The Old Spice Boys is the sharp, zesty football podcast that will awaken your senses like the finest fragrance. Welcome to the best in conversation, comment and a splash or two of controversy presented by Neil Harman and John Richardson. Each week they engage with the great names of the game to provide the sharpest of football insight. Neil and Ricco are a couple of established writers who have done the hard yards, befriended those at every level of the game and know what makes a terrific interview. Football people know them, respect them and love talking to them. The Old Spice Boys podcast will help you relive unforgettable moments, discover untold truths, and engage with favourites from across the eras. It's an unmissable addition to your football conversation.They will be launching on August 6, just in time for the new football season when the crowds will be back and anticipation at the highest levels for years.You can subscribe on Apple, Spotify or wherever you download your podcasts. Among their first guests will be Ian Rush, Gordon Taylor, David Platt and Harry Redknapp. Like you, they can't wait for the new season and a new podcast experience.
Richard Keys and Andy Gray talk about the launch of the Premier League and Sky Sports, The Qatar World Cup and the moment Andy Gray become the game's most expensive player.
On this week’s Old Spice Boys podcast, we’re speaking to a football pairing almost as famous as we are. As BBC documentary series 'Fever Pitch' this month features the birth of the Premier League, we’re delighted to have as our guests the two men who steered us through those formative years and are still at the heart of the sport, Richard Keys and Andy Gray.
Richard the anchor and Andy the analyst were at the heart of Sky Sports innovative, game-changing coverage of live football in the UK 30 years ago. Today, based in Doha, they present for Bein sports with the same, evocative blend of comment and news.
We welcome Richard and Andy to the podcast as the Premier League starts to take initial shape, the Champions League bubbles into action and new managers, like those at two of Andy’s former clubs, Everton and Wolves begin to bed in.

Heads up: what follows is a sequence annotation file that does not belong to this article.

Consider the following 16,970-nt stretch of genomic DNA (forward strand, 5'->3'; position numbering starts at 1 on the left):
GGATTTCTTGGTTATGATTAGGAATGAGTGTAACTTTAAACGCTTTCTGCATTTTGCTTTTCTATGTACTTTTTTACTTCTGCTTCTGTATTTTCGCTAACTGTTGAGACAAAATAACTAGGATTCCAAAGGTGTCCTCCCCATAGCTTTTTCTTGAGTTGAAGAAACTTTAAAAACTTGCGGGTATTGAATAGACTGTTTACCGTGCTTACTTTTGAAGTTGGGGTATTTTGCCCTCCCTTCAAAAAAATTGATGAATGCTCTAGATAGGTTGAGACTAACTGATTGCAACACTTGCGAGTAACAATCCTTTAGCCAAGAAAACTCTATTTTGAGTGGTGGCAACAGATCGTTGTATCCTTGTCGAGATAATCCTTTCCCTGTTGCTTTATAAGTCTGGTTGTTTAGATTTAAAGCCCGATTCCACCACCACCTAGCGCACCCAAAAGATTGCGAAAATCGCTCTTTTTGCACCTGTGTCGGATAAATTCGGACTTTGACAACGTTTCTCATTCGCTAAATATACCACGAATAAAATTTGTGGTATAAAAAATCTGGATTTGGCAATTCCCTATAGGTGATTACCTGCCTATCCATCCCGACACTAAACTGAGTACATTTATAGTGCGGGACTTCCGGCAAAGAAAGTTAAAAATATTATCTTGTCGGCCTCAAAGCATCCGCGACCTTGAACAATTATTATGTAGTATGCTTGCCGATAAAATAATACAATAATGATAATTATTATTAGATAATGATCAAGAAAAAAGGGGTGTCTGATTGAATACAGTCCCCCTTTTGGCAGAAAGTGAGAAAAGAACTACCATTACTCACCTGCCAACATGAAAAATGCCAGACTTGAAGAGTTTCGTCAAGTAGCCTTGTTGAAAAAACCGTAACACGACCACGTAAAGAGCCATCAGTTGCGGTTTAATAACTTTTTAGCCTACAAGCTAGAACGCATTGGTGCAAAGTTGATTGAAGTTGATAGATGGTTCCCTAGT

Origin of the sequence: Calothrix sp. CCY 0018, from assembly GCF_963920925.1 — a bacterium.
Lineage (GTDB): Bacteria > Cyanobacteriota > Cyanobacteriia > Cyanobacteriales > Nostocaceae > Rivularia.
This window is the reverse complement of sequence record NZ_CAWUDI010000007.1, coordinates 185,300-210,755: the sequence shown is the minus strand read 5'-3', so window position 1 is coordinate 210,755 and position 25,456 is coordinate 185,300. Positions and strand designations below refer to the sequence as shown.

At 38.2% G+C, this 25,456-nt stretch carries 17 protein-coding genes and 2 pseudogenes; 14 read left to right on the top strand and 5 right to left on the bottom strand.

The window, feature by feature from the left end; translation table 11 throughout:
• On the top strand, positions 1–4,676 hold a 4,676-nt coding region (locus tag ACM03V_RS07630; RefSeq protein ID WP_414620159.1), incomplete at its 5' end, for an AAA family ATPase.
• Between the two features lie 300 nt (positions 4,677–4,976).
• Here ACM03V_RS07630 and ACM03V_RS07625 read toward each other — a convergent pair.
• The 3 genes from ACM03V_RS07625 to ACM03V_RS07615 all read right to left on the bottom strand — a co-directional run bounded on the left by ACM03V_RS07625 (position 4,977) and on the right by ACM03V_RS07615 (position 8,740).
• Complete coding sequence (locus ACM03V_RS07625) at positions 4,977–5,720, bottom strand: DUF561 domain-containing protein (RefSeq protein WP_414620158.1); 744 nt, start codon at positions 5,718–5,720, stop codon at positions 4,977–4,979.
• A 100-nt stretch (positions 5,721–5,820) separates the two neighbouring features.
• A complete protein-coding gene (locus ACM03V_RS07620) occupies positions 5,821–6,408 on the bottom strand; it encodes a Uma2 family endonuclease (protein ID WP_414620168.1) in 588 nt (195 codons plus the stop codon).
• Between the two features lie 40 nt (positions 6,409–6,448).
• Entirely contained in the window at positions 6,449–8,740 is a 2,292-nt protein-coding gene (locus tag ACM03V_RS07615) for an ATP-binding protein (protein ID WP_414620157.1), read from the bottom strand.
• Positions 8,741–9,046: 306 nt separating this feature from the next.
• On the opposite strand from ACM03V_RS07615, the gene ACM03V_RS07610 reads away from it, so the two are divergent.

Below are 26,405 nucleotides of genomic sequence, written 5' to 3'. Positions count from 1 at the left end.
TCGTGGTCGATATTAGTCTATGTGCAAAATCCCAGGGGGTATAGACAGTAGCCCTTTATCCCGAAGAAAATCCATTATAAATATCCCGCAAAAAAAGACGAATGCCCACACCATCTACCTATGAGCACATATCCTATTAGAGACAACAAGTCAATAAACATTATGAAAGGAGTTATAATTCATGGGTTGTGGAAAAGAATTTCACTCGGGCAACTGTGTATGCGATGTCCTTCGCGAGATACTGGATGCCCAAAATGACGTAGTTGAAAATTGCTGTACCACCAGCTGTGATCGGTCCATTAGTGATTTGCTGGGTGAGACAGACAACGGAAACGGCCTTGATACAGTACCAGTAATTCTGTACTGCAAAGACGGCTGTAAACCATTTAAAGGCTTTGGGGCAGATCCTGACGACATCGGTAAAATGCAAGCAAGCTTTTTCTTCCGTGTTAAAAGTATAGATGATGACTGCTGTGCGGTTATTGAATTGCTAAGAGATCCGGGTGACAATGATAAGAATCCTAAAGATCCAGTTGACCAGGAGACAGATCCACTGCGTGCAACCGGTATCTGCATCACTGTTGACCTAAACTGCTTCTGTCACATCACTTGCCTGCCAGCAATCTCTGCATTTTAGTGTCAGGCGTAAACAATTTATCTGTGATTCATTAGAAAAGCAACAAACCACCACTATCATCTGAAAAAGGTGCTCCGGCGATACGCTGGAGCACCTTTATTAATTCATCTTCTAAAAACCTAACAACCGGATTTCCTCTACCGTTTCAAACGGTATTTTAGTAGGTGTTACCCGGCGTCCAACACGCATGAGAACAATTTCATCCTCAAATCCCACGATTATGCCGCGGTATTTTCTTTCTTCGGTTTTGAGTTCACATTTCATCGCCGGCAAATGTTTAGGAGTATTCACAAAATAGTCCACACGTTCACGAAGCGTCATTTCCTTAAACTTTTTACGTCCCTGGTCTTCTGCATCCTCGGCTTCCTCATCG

The advent of Sky Sports drove one leading manager to refuse to let his players speak to the company for the first year of its existence. Who was it?
Why the Qatar World Cup should deliver a permanent winter break in English football
Which current Premier League boss should not have to put up with his job any longer?
The moment Andy Gray, who had just become the game's most expensive player when he joined Wolves from Aston Villa in 1979, walked barefoot across a Birmingham street.
Rafa Benitez and why Everton shouldn't have appointed him,
Keith Hackett talks about leading English referees into the world of professionalism. The introduction of goal line technology and why VAR isn't working. As well as that Arsenal v Man Utd game and the Ricky Villa FA Cup final.
For the sixth edition of the Old Spice Boys podcast, we enter an area of football where most are not able to tread – that of the men and women in black.
The world of the football referee is largely impenetrable to the rest of us. They arrive at a ground, they officiate, they depart and are never obliged to offer a word of explanation for their decisions.
Today, we have as our special guest Keith Hackett, a former English football referee, who began refereeing in local leagues in the Sheffield, South Yorkshire area in 1960.
He is counted amongst the top 100 referees of all time in a list maintained by the International Federation of Football History and Statistics (IFFHS).
Keith refereed the FA Cup final between Spurs and Manchester City 40 years ago, spent a decade on the FIFA list and then became the first man to lead English referees into the world of professionalism.
Keith also talks about:
1) Chartering his own plane to referee a match in Europe
2) Telling Mike Dean he'd make him a professional referee
3) Who wound Gazza down?
4) Why he didn’t send anyone off in the infamous Arsenal - Manchester United brawl.